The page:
Dublin Branch
Western Front Association

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Branch Meeting, 15 February, 2014.

Capt. Percy Netterville Gerrard

Malay States Volunteer Rifles

Killed 15 February, 1915.


Percy Netterville Gerrard was born in Rathfarnham, Dublin, on 9 August, 1870, the son of Thomas and Elizabeth Gerrard.

He was one of the first pupils of Mr. Strangways Grammar School at St. Stephens Green and was subsequently educated at Sherborne School, Dorset, and then in Hanover, Germany. He graduated from Trinity College, where he obtained the degrees of M.D., B.Ch. and B.A.O. He was also a Licentiate of Midwifery of the Rotunda Hospital, and a pupil of the Royal City of Dublin Hospital, in which he acted as house surgeon for a time.

He married Alice Edith Scott in late 1896; in 1897 he was appointed District Surgeon at Kuala Lumpur, in the Federated Malay States, and later that year, on 13 August, a son, Thomas Francis Netterville Gerrard was born. (1)  Sadly Alice passed away, and by the time of the Irish Census of 1901, Thomas was living in Dublin with his Grandmother. Several years later Percy remarried, this time to a nursing sister, Clare Hoffman.

When war broke out the Yorkshire Light Infantry had been withdrawn from Singapore and replaced in October, 1914, by the Indian Army’s 5 Light Infantry Regiment, which unusually for this time was an entirely Muslim unit.

At the same time, Percy, a Captain in the Malay States Volunteer Rifles, was sent to Singapore, where it seems he was appointed as Commandant of the Prisoner of War Camp. The 309 Germans, including crew members from the German Light Cruiser, SMS Emden, were being held at Tanglin Barracks, where there was also an ammunition store. 

At the end of January it was announced that the regiment was to move to Hong Kong, but rumours began that they were to be sent to Europe or even to Turkey, where they would have to fight Turkish Muslims.  Poor communication between the men and their officers, slack discipline and a weak leadership, meant that the troops' were disaffected, and propaganda from the Ghadar Party in India, campaigning for Indian independence from British rule, further disaffected the troops stationed in Singapore, as did the Fatwa issued by the Sultan of Turkey which urged all Muslims to oppose the British. On top of this a pro-Turkey Gujarati coffee-shop owner, Kassim Mansur, visited the men and together with Nur Alum Shah, a religious leader, Mansur instilled anti-British feelings and told them it was their religious duty to rise up against the British.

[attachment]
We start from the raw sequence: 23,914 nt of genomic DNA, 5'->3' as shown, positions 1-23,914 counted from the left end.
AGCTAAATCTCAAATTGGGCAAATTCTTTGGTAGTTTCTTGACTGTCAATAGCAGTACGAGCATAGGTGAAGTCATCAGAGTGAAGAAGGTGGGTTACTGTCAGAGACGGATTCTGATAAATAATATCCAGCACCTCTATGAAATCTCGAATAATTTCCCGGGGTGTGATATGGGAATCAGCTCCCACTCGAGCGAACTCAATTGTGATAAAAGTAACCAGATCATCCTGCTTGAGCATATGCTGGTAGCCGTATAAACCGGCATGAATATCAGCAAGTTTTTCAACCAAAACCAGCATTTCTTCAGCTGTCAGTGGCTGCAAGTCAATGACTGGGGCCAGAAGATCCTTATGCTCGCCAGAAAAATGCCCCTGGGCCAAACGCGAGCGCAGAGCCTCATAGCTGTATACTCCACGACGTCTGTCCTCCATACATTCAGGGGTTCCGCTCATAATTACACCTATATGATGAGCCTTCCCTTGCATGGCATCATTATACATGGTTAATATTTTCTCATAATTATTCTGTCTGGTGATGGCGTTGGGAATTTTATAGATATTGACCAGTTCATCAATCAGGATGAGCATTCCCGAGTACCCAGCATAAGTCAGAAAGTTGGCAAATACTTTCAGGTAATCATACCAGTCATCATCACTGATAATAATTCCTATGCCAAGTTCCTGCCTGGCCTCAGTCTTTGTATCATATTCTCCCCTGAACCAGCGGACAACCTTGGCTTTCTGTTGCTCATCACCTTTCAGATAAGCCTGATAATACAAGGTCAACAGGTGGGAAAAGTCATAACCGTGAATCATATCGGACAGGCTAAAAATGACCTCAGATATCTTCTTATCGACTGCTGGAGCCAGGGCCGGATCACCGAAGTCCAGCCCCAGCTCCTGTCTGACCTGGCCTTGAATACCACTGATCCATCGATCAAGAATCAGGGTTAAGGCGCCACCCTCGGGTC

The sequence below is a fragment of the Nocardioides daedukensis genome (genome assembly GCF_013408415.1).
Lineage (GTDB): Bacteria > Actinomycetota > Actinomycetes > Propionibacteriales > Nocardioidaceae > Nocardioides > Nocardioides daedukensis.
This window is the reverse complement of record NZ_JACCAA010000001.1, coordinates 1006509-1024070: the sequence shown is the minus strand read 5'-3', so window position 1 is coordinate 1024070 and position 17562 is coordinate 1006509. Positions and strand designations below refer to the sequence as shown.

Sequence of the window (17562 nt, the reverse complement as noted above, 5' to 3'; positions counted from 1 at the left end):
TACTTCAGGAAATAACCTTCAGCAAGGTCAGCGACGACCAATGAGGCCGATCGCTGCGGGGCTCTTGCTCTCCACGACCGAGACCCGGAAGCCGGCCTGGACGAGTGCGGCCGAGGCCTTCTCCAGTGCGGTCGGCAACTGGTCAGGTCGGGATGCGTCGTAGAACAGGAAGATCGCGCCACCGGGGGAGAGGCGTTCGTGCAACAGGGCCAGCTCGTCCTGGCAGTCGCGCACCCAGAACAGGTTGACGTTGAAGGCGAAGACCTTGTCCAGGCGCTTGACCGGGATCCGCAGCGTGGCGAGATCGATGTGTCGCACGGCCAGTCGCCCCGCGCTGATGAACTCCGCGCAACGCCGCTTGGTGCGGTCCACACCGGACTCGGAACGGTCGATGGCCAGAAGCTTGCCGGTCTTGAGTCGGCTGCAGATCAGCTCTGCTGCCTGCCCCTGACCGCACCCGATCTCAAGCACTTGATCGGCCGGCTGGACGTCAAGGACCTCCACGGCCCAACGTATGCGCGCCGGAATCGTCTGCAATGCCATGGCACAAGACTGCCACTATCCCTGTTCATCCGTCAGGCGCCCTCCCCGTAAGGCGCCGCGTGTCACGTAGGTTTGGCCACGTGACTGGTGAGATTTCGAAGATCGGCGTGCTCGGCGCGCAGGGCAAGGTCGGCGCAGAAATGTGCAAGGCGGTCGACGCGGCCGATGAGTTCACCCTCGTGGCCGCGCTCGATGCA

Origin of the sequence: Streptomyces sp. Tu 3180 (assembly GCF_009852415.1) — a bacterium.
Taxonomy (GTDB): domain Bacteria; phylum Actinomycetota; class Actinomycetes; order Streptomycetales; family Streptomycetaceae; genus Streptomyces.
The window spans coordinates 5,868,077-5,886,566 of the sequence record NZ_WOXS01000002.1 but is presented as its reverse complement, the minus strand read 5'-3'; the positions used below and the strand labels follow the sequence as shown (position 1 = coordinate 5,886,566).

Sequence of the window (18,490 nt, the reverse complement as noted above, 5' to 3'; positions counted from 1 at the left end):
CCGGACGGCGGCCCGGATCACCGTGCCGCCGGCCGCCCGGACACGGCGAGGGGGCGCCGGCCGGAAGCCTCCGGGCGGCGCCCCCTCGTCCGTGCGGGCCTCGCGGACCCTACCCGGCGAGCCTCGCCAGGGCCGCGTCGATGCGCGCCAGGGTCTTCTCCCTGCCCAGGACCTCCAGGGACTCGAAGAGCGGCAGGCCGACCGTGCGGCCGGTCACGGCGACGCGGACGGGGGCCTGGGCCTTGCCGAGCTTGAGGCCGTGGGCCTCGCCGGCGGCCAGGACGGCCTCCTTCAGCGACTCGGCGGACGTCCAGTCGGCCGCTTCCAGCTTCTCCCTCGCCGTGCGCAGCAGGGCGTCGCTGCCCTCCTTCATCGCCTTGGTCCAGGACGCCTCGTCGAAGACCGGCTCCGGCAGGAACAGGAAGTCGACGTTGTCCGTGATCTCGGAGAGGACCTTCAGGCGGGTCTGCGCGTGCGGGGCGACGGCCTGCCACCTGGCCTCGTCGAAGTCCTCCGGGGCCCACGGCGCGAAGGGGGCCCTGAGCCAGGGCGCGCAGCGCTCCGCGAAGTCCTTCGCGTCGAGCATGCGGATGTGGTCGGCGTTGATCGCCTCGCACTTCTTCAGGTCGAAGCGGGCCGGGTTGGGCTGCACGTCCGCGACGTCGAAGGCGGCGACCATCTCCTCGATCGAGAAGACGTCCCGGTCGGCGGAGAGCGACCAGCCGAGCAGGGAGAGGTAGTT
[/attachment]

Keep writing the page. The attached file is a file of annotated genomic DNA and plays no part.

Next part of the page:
When the final order to leave Singapore arrived in February 1915, Three Indian officers, Subedar Dunde Khan, Jemedar Christi Khan, and Jemedar Ali Khan and other ring-leaders decided that it was time to rebel. On the morning of 15 February a farewell parade of the regiment was held without any mention that Hong Kong was to be the destination.

At 3:30 pm on the afternoon of the same day, four of the eight companies making up the 5th Light Infantry with 100 men of the Malay States Guides Mule Battery mutinied and two British officers of the regiment were killed as they attempted to restore order. The mutineers divided themselves into three groups, one of which, containing a 100 men, went to obtain ammunition from Tanglin Barracks. The mutineers fired on the camp guards and officers without warning, killing ten British guards, three Johore troops present in the camp and one German internee. Three British and one German wounded survived the attack as did eight Royal Army Medical Corps personnel in the camp hospital, including one who managed to escape under heavy fire to raise the alarm. The mutineers tried to persuade the Germans to join them, but only thirty five were prepared to go with them, the rest many of whom were shaken by the sudden violence were reluctant to do so and remained in the barracks.